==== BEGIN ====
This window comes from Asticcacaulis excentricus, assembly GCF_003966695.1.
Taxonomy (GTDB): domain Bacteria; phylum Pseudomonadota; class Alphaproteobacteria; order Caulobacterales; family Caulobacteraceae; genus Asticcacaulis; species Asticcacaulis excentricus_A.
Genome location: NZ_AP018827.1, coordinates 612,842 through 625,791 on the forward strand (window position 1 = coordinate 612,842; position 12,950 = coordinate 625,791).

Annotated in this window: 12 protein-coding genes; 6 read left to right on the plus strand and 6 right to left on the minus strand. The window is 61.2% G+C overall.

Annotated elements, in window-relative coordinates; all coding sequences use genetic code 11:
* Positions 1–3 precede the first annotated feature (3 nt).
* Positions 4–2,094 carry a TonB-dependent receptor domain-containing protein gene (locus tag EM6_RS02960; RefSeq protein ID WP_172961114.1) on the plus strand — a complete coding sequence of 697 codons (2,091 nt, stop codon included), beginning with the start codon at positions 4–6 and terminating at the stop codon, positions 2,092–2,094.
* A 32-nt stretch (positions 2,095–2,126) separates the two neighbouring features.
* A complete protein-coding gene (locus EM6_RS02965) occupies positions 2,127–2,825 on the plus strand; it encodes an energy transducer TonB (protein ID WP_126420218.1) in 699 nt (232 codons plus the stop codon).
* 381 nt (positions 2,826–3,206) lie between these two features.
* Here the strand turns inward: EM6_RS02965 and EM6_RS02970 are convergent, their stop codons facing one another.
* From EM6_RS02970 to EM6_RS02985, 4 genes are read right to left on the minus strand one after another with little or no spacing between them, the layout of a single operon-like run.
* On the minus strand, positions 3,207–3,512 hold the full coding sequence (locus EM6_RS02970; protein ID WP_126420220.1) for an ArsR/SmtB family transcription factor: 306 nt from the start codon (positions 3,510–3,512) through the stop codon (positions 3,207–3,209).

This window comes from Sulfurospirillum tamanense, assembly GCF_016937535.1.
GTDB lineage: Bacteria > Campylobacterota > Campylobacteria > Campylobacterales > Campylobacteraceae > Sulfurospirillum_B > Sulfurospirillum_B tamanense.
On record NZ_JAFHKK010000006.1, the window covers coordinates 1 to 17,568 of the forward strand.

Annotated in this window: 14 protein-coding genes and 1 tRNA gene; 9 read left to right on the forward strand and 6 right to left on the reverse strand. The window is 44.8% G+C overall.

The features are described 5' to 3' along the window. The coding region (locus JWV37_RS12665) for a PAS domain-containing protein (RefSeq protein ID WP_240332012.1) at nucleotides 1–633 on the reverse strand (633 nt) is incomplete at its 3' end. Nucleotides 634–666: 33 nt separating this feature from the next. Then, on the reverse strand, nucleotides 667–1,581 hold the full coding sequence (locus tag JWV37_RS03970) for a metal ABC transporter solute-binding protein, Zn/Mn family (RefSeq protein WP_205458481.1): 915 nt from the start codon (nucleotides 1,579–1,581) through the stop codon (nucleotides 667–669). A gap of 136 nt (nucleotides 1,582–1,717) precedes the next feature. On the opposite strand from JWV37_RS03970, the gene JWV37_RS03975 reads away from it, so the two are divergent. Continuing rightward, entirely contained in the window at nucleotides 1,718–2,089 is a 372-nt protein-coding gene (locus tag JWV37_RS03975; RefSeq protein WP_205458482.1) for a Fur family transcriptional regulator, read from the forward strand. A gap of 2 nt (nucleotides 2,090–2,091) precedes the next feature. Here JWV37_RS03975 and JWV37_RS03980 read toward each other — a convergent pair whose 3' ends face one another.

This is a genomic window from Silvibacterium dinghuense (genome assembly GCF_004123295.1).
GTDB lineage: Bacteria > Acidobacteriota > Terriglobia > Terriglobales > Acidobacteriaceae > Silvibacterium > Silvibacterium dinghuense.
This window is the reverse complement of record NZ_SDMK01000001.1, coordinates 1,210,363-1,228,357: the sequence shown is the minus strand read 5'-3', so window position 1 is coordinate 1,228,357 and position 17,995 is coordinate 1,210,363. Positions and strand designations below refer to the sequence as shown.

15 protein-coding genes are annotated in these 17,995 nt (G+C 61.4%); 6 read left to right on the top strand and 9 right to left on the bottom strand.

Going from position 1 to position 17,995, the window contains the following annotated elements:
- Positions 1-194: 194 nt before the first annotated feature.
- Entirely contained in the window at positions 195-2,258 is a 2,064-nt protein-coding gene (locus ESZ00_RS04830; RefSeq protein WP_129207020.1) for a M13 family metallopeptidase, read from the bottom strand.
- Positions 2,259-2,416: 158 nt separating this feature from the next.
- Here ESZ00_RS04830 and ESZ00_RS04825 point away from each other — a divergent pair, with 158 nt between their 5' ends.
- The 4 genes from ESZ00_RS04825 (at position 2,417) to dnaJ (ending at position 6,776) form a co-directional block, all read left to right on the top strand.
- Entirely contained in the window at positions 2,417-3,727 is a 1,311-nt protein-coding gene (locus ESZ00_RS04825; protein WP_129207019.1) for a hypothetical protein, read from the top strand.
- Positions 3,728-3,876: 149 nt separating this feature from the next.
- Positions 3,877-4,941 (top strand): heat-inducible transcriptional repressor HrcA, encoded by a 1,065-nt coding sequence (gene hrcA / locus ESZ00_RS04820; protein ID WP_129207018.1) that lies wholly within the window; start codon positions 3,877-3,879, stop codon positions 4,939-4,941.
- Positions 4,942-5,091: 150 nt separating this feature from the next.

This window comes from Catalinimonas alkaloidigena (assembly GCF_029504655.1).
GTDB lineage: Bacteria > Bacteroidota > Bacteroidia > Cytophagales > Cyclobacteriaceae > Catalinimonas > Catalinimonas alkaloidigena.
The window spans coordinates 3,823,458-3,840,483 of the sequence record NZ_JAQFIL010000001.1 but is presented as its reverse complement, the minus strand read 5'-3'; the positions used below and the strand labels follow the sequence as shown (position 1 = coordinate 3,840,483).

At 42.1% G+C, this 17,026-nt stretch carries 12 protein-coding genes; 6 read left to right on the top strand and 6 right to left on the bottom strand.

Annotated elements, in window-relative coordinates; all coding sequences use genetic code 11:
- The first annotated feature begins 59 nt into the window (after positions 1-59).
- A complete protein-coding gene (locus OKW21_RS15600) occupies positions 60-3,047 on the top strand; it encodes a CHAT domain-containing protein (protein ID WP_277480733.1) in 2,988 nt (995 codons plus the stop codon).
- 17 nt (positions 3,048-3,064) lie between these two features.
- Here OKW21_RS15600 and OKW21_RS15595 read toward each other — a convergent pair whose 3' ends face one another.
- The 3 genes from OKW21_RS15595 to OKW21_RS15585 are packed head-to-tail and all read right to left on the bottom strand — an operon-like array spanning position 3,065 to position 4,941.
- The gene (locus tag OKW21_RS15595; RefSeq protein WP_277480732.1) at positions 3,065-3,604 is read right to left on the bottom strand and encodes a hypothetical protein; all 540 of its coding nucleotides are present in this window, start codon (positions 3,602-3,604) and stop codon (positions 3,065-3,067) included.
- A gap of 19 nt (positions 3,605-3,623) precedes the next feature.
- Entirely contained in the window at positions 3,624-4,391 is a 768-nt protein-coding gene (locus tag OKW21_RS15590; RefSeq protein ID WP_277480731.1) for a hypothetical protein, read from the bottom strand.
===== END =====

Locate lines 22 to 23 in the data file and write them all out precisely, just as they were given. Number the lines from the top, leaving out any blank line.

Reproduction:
15 protein-coding genes are annotated in these 17,995 nt (G+C 61.4%); 6 read left to right on the top strand and 9 right to left on the bottom strand.

Going from position 1 to position 17,995, the window contains the following annotated elements: